An autobiography which challenges the reader’s perceptions of things is always going to be worth reading; when the life itself is rich in experience and narrated with flair and refined prose, the whole book won’t fail to impress. I read Catana Tully’s ‘Split at the Root: A Memoir of Love and Lost Identity’ over two days, mesmerised by her account of her upbringing, at first in Guatemala, by a German couple who split her from her birth mother and re-grafted her upon the stem of their family, though without formally adopting her.
The delicate handling of this chronological narrative, covering the whole of the author’s life, ensures that the circumstances are viewed from Catana’s perspective as she grows and matures, not with the benefit of hindsight from her position today; her subjectivity, stage by stage, therefore limits perspective and obliges the reader to examine personal attitudes to what happens and to the various characters who appear in Catana’s story. As a writer of crime fiction, I’m only too aware of the power of suggestion, implication and withheld information, and I found myself exploring what was being given without too much absolute certainty as to the validity of my deductions; Catana Tully plays the reader with supreme skill and the surprises continue to come again and again, right to the very end. This process, of course, ensures considerable empathy with the growing girl, but Catana doesn’t pull punches with her presentation of less appealing features of her developing character (gosh, she had some temper!).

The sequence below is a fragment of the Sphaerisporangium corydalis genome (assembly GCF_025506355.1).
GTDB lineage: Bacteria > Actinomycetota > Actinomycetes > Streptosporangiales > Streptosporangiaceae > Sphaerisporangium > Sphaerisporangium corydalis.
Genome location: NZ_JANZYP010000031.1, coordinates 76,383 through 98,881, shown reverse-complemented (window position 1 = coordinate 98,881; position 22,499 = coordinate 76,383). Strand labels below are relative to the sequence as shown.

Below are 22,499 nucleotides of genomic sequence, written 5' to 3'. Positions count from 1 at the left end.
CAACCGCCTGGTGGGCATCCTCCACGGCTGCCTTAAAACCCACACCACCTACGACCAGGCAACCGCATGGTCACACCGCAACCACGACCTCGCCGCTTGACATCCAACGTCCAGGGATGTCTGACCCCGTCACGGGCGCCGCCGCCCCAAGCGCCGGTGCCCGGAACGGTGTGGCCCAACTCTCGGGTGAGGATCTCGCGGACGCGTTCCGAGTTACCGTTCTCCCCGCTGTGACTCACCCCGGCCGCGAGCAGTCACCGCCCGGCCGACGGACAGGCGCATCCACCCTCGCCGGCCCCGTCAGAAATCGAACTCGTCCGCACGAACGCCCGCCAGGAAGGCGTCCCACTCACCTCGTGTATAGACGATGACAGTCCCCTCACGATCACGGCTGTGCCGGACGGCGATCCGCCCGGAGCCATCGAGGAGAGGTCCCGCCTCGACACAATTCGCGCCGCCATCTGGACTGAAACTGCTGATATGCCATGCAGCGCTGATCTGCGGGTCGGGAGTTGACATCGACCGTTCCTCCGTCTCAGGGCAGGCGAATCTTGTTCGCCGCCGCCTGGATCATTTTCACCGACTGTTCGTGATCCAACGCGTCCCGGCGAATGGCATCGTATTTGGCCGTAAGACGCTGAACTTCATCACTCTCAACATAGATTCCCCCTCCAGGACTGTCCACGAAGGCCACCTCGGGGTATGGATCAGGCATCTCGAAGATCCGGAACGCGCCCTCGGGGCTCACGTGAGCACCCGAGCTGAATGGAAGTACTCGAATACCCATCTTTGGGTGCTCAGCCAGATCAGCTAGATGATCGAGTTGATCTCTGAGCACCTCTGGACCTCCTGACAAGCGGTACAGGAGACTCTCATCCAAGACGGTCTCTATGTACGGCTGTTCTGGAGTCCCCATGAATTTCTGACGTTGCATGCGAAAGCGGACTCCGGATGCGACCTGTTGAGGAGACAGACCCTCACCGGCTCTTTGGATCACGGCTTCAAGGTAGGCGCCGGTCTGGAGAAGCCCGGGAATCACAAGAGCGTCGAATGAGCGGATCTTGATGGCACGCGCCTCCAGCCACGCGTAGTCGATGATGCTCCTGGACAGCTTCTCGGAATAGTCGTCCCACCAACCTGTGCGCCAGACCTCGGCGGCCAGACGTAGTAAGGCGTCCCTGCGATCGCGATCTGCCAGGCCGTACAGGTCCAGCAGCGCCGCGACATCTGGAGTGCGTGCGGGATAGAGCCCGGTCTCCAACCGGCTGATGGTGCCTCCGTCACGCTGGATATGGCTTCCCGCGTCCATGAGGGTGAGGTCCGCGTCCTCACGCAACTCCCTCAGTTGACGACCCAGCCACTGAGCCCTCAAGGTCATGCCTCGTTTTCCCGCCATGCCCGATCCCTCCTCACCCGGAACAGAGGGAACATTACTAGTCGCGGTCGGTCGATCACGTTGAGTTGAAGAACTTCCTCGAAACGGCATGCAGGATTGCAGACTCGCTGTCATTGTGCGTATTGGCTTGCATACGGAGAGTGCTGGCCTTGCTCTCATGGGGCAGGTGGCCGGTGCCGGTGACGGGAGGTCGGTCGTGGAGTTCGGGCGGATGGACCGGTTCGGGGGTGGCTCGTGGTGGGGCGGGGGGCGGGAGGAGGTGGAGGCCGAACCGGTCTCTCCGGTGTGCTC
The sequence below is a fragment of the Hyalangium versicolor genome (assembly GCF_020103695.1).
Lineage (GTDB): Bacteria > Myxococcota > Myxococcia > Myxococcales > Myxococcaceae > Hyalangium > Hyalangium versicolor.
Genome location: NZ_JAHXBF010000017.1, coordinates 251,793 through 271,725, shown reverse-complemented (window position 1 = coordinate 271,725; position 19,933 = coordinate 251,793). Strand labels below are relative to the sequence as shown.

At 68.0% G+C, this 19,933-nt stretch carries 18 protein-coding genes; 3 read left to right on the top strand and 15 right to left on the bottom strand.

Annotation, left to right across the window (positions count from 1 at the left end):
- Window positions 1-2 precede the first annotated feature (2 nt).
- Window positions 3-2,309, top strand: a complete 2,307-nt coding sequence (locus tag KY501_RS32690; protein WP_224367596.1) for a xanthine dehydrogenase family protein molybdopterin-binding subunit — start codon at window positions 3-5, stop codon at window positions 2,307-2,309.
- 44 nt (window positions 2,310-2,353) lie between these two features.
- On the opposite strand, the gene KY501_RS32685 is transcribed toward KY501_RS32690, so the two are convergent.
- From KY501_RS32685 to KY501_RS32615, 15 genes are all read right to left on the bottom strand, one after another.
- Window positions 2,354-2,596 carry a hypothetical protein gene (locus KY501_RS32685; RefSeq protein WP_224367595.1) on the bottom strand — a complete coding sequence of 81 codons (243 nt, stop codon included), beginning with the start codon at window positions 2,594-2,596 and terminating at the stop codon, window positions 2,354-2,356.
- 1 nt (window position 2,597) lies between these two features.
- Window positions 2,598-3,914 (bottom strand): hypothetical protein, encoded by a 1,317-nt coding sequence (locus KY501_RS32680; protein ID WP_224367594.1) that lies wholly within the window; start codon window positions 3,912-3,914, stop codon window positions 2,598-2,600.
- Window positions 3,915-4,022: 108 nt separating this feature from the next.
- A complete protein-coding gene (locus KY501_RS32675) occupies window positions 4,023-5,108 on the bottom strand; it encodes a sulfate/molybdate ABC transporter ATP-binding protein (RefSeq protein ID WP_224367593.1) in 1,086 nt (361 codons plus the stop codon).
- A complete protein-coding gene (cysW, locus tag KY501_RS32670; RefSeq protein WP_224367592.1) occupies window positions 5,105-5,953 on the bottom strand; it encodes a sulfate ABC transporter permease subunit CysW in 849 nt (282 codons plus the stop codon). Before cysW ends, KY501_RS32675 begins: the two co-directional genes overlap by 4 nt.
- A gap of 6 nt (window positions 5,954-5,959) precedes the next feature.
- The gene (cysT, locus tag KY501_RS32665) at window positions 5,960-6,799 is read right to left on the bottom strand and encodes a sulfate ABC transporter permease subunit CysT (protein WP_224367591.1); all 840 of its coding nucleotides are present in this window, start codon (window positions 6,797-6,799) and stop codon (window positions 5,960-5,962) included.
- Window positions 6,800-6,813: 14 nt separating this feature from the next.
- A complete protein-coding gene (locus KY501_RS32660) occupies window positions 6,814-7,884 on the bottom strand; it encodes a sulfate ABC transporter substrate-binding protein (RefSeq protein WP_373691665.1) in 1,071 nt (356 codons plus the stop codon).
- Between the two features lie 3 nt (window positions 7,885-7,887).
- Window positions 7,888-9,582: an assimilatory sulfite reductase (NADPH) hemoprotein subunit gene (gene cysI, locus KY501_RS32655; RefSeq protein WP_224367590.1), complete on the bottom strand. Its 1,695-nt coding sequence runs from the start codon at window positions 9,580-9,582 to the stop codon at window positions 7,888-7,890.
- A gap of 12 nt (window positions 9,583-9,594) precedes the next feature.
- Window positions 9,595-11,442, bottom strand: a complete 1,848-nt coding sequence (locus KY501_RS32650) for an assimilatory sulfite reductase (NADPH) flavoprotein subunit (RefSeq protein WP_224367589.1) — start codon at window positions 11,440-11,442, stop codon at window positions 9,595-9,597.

I’m very reluctant to provide here much precise information about the narrative, as to do so would undoubtedly spoil others’ experience of reading it, but I will say that issues of (not in any order) heritage, culture, language, skin colour, prejudice (and I don’t just mean racial), origin, family, relationships, love, duty, education, psychology and adoption are presented for scrutiny in the most unobtrusive way, woven into the fabric of the story so skilfully that the mind continues to work on them long after the reading is complete.
This is a narrative which was clearly painful in the telling, for it lays bare the very nature of Catana herself and must have caused her considerable anguish, but her sense of humour and her great good sense both shine through, so that I was left with a feeling of great joy in the celebration of the self and the huge significance of personal identity. ‘Finding oneself’ is a pale way of depicting what this book is about, for it doesn’t shrink from shattering stereotypes and stereotypical ways of looking at and dealing with the world in the process of a quest that is quite overwhelming in its complexity.
Have I overwhelmed you with all this? I hope not, for the narrative is very readable indeed and the experiences which the book charts are fascinating, stimulating and often delightful. This is not a book that has an axe to grind or a message to pound home: it is a glorious tribute to the individual, in all her multi-faceted forms. Do read it; you will not be disappointed.